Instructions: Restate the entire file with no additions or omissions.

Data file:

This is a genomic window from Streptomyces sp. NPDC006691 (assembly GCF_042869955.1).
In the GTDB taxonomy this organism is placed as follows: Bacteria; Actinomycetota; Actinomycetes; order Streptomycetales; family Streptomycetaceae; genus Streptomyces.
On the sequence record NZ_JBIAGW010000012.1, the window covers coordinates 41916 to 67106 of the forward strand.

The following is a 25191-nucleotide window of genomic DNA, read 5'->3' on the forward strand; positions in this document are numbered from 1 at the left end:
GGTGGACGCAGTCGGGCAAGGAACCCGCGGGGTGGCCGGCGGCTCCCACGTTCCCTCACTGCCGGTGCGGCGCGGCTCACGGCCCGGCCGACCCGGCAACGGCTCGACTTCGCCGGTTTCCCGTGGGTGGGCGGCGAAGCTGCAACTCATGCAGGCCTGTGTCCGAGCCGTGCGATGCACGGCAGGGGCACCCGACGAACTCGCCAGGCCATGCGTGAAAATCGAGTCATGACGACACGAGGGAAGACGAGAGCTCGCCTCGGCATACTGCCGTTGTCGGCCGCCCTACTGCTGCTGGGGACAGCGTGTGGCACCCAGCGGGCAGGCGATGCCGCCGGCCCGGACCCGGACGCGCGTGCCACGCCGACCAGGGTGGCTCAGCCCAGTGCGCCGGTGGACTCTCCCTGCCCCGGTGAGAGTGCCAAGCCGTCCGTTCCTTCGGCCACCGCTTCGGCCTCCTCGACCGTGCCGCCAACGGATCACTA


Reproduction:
This is a genomic window from Streptomyces sp. NPDC006691 (assembly GCF_042869955.1).
In the GTDB taxonomy this organism is placed as follows: Bacteria; Actinomycetota; Actinomycetes; order Streptomycetales; family Streptomycetaceae; genus Streptomyces.
On the sequence record NZ_JBIAGW010000012.1, the window covers coordinates 41916 to 67106 of the forward strand.

The following is a 25191-nucleotide window of genomic DNA, read 5'->3' on the forward strand; positions in this document are numbered from 1 at the left end:
GGTGGACGCAGTCGGGCAAGGAACCCGCGGGGTGGCCGGCGGCTCCCACGTTCCCTCACTGCCGGTGCGGCGCGGCTCACGGCCCGGCCGACCCGGCAACGGCTCGACTTCGCCGGTTTCCCGTGGGTGGGCGGCGAAGCTGCAACTCATGCAGGCCTGTGTCCGAGCCGTGCGATGCACGGCAGGGGCACCCGACGAACTCGCCAGGCCATGCGTGAAAATCGAGTCATGACGACACGAGGGAAGACGAGAGCTCGCCTCGGCATACTGCCGTTGTCGGCCGCCCTACTGCTGCTGGGGACAGCGTGTGGCACCCAGCGGGCAGGCGATGCCGCCGGCCCGGACCCGGACGCGCGTGCCACGCCGACCAGGGTGGCTCAGCCCAGTGCGCCGGTGGACTCTCCCTGCCCCGGTGAGAGTGCCAAGCCGTCCGTTCCTTCGGCCACCGCTTCGGCCTCCTCGACCGTGCCGCCAACGGATCACTA